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Hacking Law Critics Demand Change After Swartz Suicide
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ANON1246232522481
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ANON1246232522481,
User Rank: Apprentice
1/28/2013 | 8:13:33 AM
re: Hacking Law Critics Demand Change After Swartz Suicide
Having done more research on this subject, please check for yourself. The local prosecutor was letting him off with a warning, the Feds step in and went for the big hit. He access files he had a right to, he was a member, he just did it after hours and in a MDF closet. He did return the files and the matter was settled with the local prosecutor.

The Feds came in and wanted a big name from the charges as she has plans on running for office.

In this situation where is the fairness? Do you really believe that someone should be hounded to death? Driven to bankrupcy in defending themself?

Laws have been used as clubs before. Such laws need to be changed so that they do what is intended. Anybody remember Phil Katz? Thanks to a lawsuit we have PKZip. Anybody really believe that you can copyright a file extentsion. The courts do not understand computer technology, and cannot make an informed decision without that knowledge.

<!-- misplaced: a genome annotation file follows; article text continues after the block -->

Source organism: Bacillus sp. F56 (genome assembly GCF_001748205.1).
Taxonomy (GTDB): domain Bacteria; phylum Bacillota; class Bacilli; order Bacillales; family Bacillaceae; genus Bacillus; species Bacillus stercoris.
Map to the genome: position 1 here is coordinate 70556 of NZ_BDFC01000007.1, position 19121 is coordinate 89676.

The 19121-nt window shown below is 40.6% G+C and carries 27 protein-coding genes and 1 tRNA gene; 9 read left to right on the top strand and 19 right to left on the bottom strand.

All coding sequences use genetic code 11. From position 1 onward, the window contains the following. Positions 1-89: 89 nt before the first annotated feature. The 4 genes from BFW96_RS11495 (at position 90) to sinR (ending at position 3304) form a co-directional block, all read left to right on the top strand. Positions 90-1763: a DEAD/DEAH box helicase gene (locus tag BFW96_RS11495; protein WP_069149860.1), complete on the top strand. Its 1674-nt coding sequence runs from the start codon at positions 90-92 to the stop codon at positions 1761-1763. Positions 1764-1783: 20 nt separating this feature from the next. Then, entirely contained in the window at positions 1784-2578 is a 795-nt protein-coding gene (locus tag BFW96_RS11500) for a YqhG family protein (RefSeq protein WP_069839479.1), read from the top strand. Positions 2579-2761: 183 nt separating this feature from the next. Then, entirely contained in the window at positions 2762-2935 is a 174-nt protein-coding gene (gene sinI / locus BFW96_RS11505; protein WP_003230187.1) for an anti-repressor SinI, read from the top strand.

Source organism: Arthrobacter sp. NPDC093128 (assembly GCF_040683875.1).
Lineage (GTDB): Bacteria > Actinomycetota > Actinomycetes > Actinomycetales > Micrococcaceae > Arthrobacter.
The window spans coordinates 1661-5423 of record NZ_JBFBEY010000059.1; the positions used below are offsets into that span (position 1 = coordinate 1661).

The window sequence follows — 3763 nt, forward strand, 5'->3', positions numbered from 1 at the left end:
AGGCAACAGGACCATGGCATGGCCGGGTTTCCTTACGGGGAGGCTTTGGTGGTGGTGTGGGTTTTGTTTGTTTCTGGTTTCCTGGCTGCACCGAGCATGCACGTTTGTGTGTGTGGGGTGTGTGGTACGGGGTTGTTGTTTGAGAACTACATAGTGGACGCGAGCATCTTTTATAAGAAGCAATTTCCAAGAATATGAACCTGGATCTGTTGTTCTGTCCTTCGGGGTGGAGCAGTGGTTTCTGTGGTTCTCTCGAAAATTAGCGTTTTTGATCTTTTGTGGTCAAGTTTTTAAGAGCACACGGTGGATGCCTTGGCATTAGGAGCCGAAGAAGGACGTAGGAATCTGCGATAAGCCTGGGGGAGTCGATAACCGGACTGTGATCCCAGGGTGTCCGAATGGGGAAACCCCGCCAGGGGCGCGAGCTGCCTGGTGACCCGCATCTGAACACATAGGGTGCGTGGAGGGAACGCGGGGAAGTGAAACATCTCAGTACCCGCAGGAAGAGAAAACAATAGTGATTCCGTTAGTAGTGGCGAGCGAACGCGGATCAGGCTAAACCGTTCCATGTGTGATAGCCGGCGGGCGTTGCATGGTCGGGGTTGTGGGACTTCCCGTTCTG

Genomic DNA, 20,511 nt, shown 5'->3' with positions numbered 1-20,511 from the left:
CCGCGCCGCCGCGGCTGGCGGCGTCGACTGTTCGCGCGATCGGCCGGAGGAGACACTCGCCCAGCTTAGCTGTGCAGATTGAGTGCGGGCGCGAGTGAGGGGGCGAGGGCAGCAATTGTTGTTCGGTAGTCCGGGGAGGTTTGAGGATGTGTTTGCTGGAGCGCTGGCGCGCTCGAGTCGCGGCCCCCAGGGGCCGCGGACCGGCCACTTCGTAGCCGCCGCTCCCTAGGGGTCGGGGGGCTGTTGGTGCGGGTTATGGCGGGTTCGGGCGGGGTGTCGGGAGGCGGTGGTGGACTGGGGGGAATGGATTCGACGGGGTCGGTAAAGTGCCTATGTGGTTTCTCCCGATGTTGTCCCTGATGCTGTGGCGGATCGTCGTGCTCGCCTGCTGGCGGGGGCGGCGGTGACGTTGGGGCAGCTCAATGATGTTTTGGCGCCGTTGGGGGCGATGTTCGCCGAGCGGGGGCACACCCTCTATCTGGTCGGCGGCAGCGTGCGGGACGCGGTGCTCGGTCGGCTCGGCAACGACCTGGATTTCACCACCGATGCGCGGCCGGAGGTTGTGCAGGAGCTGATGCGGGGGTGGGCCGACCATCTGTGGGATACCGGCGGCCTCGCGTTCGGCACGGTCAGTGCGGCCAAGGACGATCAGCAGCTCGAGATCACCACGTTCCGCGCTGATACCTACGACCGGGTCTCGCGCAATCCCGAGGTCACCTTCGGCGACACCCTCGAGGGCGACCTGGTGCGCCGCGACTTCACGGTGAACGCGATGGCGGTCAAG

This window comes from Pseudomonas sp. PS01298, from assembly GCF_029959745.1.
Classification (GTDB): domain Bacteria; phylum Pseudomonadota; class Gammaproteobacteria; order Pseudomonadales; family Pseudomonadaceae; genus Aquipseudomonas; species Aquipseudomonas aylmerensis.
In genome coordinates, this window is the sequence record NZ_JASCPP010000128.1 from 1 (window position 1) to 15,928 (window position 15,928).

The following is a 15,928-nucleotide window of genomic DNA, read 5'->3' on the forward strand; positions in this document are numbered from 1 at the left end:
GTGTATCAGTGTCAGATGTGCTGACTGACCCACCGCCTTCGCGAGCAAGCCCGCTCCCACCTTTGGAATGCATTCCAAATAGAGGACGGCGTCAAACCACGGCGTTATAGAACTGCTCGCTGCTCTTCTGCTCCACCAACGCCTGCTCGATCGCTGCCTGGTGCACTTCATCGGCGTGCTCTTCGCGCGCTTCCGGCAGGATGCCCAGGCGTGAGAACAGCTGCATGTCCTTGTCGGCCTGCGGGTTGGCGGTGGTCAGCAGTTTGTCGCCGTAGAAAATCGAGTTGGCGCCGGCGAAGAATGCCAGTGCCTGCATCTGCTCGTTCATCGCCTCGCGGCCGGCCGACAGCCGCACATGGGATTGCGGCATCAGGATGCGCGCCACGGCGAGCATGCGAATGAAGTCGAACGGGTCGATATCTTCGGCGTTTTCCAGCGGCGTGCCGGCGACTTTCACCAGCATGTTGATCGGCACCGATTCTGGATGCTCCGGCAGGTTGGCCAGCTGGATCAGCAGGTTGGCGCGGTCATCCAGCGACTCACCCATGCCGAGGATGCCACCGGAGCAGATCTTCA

jedimasterduke
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jedimasterduke,
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1/22/2013 | 3:47:28 PM
re: Hacking Law Critics Demand Change After Swartz Suicide
From the article: "But prosecutors, using what legal experts have said is standard operating procedure, had been increasing pressure on Swartz to settle. Notably, prosecutors first charged Swartz on four felony counts, which carried a maximum penalty of 35 years in jail and a $1 million fine. Later, however, they filed a superseding indictment adding seven more CFAA felony violations as well as two felony wire-fraud charges, which could have imposed even more jail time, fines and restitution requirements."

Using threats to force someone to do what they don't want to do; isn't this what is commonly referred to as blackmail?
Zman7
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Zman7,
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1/19/2013 | 7:45:27 AM
re: Hacking Law Critics Demand Change After Swartz Suicide
"In response, Rep. Zoe Lofgren (D-Calif.) Tues. proposed legislation that would "exclude certain violations of agreements or contractual obligations" from the CFAA. In effect, her bill would prevent someone from being prosecuted solely for violating a site's acceptable use policy or terms of service agreement."